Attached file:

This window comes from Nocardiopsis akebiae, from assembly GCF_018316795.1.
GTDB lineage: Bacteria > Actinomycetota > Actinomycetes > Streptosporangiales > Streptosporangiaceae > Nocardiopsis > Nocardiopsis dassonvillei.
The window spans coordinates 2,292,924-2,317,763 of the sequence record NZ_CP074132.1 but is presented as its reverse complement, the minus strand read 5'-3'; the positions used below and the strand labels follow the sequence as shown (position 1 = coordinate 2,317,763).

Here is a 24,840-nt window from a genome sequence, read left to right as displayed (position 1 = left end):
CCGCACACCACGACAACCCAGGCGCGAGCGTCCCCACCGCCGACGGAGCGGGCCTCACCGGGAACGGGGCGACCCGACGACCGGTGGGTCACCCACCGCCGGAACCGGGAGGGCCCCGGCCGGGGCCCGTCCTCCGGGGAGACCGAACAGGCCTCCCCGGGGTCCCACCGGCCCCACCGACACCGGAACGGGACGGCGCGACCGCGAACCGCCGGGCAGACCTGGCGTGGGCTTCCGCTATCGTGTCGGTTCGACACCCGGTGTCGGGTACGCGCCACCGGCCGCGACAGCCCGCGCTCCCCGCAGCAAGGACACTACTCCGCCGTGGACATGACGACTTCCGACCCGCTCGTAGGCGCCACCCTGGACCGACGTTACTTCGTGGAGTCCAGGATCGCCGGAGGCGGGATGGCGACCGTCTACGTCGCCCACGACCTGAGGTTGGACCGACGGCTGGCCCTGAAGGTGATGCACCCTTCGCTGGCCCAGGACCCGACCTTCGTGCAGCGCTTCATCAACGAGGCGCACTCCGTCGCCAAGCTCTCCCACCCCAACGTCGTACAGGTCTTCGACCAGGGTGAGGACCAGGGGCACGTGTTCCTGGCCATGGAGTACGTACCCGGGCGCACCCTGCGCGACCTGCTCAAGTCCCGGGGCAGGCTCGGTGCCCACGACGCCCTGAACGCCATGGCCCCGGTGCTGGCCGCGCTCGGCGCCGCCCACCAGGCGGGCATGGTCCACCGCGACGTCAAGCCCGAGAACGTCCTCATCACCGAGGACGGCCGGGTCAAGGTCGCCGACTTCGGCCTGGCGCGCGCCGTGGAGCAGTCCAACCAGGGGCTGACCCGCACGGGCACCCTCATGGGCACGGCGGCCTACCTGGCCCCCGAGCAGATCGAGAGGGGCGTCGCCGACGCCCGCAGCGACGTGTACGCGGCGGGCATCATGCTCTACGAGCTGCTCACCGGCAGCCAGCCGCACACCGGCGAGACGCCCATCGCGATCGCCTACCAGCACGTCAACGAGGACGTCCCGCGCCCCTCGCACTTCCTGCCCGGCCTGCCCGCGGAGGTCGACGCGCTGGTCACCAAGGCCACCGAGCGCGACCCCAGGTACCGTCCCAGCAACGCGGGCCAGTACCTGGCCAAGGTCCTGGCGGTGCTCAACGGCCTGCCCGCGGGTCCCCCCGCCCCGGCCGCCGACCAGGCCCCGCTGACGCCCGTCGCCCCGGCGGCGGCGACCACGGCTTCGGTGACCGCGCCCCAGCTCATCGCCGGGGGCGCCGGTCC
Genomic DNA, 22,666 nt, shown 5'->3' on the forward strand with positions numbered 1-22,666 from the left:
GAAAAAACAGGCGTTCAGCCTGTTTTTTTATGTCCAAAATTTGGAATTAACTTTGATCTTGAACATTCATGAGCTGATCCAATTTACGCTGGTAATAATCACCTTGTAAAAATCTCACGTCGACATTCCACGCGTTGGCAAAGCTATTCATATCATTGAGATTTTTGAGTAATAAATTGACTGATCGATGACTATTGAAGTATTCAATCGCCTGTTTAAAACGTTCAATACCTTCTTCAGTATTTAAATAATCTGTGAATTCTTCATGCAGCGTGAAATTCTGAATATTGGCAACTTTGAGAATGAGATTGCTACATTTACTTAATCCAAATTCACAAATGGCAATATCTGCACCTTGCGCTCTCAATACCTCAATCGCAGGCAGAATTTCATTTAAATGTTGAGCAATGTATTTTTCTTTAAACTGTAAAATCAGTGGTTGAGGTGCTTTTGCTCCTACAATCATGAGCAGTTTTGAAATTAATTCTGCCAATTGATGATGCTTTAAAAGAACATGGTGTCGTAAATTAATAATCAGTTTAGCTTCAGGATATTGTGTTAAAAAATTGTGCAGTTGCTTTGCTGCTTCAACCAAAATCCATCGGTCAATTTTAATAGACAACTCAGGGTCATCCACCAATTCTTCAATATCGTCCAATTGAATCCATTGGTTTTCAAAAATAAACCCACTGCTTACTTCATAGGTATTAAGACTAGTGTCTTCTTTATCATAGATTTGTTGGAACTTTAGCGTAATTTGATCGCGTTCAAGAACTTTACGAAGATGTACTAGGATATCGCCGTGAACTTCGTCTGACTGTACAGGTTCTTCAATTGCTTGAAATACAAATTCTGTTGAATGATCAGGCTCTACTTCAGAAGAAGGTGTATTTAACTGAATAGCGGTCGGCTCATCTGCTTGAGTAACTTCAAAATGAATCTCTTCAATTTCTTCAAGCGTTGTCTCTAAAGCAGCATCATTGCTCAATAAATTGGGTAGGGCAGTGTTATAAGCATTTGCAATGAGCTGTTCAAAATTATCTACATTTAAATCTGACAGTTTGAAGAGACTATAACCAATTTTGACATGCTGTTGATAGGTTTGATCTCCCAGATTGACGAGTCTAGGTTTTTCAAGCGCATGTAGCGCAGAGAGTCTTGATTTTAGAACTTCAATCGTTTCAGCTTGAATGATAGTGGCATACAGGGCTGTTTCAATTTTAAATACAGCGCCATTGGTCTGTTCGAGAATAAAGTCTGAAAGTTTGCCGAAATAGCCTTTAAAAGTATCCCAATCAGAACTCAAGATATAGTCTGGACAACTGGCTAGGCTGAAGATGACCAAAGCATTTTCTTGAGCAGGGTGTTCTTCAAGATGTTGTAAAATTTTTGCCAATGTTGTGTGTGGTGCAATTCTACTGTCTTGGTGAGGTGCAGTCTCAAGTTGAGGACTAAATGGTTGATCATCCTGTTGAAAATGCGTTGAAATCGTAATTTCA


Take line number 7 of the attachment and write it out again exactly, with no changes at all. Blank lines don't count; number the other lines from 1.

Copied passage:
GAAAAAACAGGCGTTCAGCCTGTTTTTTTATGTCCAAAATTTGGAATTAACTTTGATCTTGAACATTCATGAGCTGATCCAATTTACGCTGGTAATAATCACCTTGTAAAAATCTCACGTCGACATTCCACGCGTTGGCAAAGCTATTCATATCATTGAGATTTTTGAGTAATAAATTGACTGATCGATGACTATTGAAGTATTCAATCGCCTGTTTAAAACGTTCAATACCTTCTTCAGTATTTAAATAATCTGTGAATTCTTCATGCAGCGTGAAATTCTGAATATTGGCAACTTTGAGAATGAGATTGCTACATTTACTTAATCCAAATTCACAAATGGCAATATCTGCACCTTGCGCTCTCAATACCTCAATCGCAGGCAGAATTTCATTTAAATGTTGAGCAATGTATTTTTCTTTAAACTGTAAAATCAGTGGTTGAGGTGCTTTTGCTCCTACAATCATGAGCAGTTTTGAAATTAATTCTGCCAATTGATGATGCTTTAAAAGAACATGGTGTCGTAAATTAATAATCAGTTTAGCTTCAGGATATTGTGTTAAAAAATTGTGCAGTTGCTTTGCTGCTTCAACCAAAATCCATCGGTCAATTTTAATAGACAACTCAGGGTCATCCACCAATTCTTCAATATCGTCCAATTGAATCCATTGGTTTTCAAAAATAAACCCACTGCTTACTTCATAGGTATTAAGACTAGTGTCTTCTTTATCATAGATTTGTTGGAACTTTAGCGTAATTTGATCGCGTTCAAGAACTTTACGAAGATGTACTAGGATATCGCCGTGAACTTCGTCTGACTGTACAGGTTCTTCAATTGCTTGAAATACAAATTCTGTTGAATGATCAGGCTCTACTTCAGAAGAAGGTGTATTTAACTGAATAGCGGTCGGCTCATCTGCTTGAGTAACTTCAAAATGAATCTCTTCAATTTCTTCAAGCGTTGTCTCTAAAGCAGCATCATTGCTCAATAAATTGGGTAGGGCAGTGTTATAAGCATTTGCAATGAGCTGTTCAAAATTATCTACATTTAAATCTGACAGTTTGAAGAGACTATAACCAATTTTGACATGCTGTTGATAGGTTTGATCTCCCAGATTGACGAGTCTAGGTTTTTCAAGCGCATGTAGCGCAGAGAGTCTTGATTTTAGAACTTCAATCGTTTCAGCTTGAATGATAGTGGCATACAGGGCTGTTTCAATTTTAAATACAGCGCCATTGGTCTGTTCGAGAATAAAGTCTGAAAGTTTGCCGAAATAGCCTTTAAAAGTATCCCAATCAGAACTCAAGATATAGTCTGGACAACTGGCTAGGCTGAAGATGACCAAAGCATTTTCTTGAGCAGGGTGTTCTTCAAGATGTTGTAAAATTTTTGCCAATGTTGTGTGTGGTGCAATTCTACTGTCTTGGTGAGGTGCAGTCTCAAGTTGAGGACTAAATGGTTGATCATCCTGTTGAAAATGCGTTGAAATCGTAATTTCA